A joint meeting with flexible Pavements of Ohio and the Ohio Concrete Construction Association was held on February 10, 2004 to explain the bidding procedures, contract provisions and price adjustments, as well as address other concerns and gain industry support to the extent practical. The asphalt industry expressed concerns about the precedence for selling this project based on the use of an adjustment factor "not founded on firm data." They also indicated that ODOT risks being accused of manipulating the data. Ohio responded by asserting that the maintenance schedules and costs have been thoroughly scrutinized by ODOT and both industries and that the maintenance schedules seemed reasonable to the neutral third party. The concrete industry only indicated that they didn't agree totally with the process but that it seemed fair. They were assured that the amount of the adjustment factor will be specified in the bid documents.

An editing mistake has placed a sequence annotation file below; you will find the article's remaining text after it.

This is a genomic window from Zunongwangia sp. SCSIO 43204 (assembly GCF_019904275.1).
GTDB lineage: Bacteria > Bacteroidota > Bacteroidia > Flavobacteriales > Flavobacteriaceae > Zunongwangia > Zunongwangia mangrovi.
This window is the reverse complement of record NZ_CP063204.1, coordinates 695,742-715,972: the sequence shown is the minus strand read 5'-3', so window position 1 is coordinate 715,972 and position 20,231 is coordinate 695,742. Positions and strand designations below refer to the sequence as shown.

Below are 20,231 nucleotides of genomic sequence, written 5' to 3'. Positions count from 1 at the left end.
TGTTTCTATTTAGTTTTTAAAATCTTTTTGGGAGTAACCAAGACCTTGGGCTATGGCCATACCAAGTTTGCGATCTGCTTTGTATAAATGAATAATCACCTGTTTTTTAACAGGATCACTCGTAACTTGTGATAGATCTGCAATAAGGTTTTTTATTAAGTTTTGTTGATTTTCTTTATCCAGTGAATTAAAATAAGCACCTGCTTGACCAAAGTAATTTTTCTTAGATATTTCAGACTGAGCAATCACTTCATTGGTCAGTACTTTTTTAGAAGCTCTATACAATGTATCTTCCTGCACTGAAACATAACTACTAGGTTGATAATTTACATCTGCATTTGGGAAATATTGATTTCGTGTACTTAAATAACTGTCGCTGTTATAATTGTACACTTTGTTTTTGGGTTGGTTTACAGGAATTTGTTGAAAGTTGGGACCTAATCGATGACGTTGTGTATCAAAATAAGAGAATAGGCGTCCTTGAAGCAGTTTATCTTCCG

The Office of Estimating will develop estimates for the cost of both alternate designs. After letting the Office of Estimating will compare each bid to the appropriate estimated alternate design, and review all bids to determine whether there were irregularities associated with this bidding process. There will be no adjustments made to the method of payment for either asphalt or concrete. Concrete pavements are paid by the square yard with cores taken to determine the thickness. Asphalt pavements are paid by the cubic yard and the contractor is required to place the material at the proper rate to achieve the specified thickness.
A report will be developed and submitted to FHWA which documents project information, Life Cycle cost procedures, letting procedures, bid results from contractors, cost comparisons and a summary of any contractor comments and concerns. The report will also note any problems with the experimental bid process and address ODOT's future use of it. It is expected that the report will be prepared in July 2004.
Bidders may submit bids using one of the two pavement options under consideration for this project. Each bidder must choose its preferred pavement option and submit only one bid. The submission of more than one bid proposal for the same work from an individual firm or corporation under the same name or from an affiliated company will result in the rejection of the bids from those bidders.